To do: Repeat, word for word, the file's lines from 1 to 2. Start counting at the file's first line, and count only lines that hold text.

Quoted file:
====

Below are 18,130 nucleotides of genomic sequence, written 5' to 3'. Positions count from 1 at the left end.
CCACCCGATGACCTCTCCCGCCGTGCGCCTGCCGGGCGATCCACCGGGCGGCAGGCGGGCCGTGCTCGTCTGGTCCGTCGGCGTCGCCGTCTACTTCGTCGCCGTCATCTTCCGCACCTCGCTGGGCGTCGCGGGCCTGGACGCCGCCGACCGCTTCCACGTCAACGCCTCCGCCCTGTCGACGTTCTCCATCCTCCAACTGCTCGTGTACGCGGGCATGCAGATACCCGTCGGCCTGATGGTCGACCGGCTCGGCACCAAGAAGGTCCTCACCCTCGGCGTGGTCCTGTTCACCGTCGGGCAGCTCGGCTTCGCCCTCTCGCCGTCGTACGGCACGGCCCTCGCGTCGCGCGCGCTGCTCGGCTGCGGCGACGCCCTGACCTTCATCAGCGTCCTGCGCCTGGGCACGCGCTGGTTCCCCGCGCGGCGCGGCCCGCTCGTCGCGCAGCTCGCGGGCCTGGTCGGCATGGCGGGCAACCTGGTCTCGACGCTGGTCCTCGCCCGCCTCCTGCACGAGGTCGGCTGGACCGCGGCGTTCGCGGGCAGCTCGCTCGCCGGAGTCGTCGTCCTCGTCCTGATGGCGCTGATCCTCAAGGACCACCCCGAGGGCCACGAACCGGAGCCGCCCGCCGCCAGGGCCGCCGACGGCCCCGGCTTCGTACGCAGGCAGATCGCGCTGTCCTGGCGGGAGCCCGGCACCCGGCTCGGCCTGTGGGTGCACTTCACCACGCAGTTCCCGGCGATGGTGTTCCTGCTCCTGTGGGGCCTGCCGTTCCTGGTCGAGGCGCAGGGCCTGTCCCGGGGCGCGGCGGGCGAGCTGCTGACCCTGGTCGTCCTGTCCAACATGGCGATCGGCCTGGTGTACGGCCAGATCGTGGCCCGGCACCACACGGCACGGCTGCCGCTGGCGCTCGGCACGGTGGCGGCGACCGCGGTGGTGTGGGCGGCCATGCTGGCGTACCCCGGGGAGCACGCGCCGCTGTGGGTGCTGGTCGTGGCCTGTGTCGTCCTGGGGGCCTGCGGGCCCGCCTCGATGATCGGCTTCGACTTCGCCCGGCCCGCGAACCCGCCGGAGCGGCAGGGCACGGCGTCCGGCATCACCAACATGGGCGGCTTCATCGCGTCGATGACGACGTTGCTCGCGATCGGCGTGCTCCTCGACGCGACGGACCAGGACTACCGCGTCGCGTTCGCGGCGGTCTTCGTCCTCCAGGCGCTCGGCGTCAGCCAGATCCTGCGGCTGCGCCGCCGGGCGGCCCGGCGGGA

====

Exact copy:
Below are 18,130 nucleotides of genomic sequence, written 5' to 3'. Positions count from 1 at the left end.
CCACCCGATGACCTCTCCCGCCGTGCGCCTGCCGGGCGATCCACCGGGCGGCAGGCGGGCCGTGCTCGTCTGGTCCGTCGGCGTCGCCGTCTACTTCGTCGCCGTCATCTTCCGCACCTCGCTGGGCGTCGCGGGCCTGGACGCCGCCGACCGCTTCCACGTCAACGCCTCCGCCCTGTCGACGTTCTCCATCCTCCAACTGCTCGTGTACGCGGGCATGCAGATACCCGTCGGCCTGATGGTCGACCGGCTCGGCACCAAGAAGGTCCTCACCCTCGGCGTGGTCCTGTTCACCGTCGGGCAGCTCGGCTTCGCCCTCTCGCCGTCGTACGGCACGGCCCTCGCGTCGCGCGCGCTGCTCGGCTGCGGCGACGCCCTGACCTTCATCAGCGTCCTGCGCCTGGGCACGCGCTGGTTCCCCGCGCGGCGCGGCCCGCTCGTCGCGCAGCTCGCGGGCCTGGTCGGCATGGCGGGCAACCTGGTCTCGACGCTGGTCCTCGCCCGCCTCCTGCACGAGGTCGGCTGGACCGCGGCGTTCGCGGGCAGCTCGCTCGCCGGAGTCGTCGTCCTCGTCCTGATGGCGCTGATCCTCAAGGACCACCCCGAGGGCCACGAACCGGAGCCGCCCGCCGCCAGGGCCGCCGACGGCCCCGGCTTCGTACGCAGGCAGATCGCGCTGTCCTGGCGGGAGCCCGGCACCCGGCTCGGCCTGTGGGTGCACTTCACCACGCAGTTCCCGGCGATGGTGTTCCTGCTCCTGTGGGGCCTGCCGTTCCTGGTCGAGGCGCAGGGCCTGTCCCGGGGCGCGGCGGGCGAGCTGCTGACCCTGGTCGTCCTGTCCAACATGGCGATCGGCCTGGTGTACGGCCAGATCGTGGCCCGGCACCACACGGCACGGCTGCCGCTGGCGCTCGGCACGGTGGCGGCGACCGCGGTGGTGTGGGCGGCCATGCTGGCGTACCCCGGGGAGCACGCGCCGCTGTGGGTGCTGGTCGTGGCCTGTGTCGTCCTGGGGGCCTGCGGGCCCGCCTCGATGATCGGCTTCGACTTCGCCCGGCCCGCGAACCCGCCGGAGCGGCAGGGCACGGCGTCCGGCATCACCAACATGGGCGGCTTCATCGCGTCGATGACGACGTTGCTCGCGATCGGCGTGCTCCTCGACGCGACGGACCAGGACTACCGCGTCGCGTTCGCGGCGGTCTTCGTCCTCCAGGCGCTCGGCGTCAGCCAGATCCTGCGGCTGCGCCGCCGGGCGGCCCGGCGGGA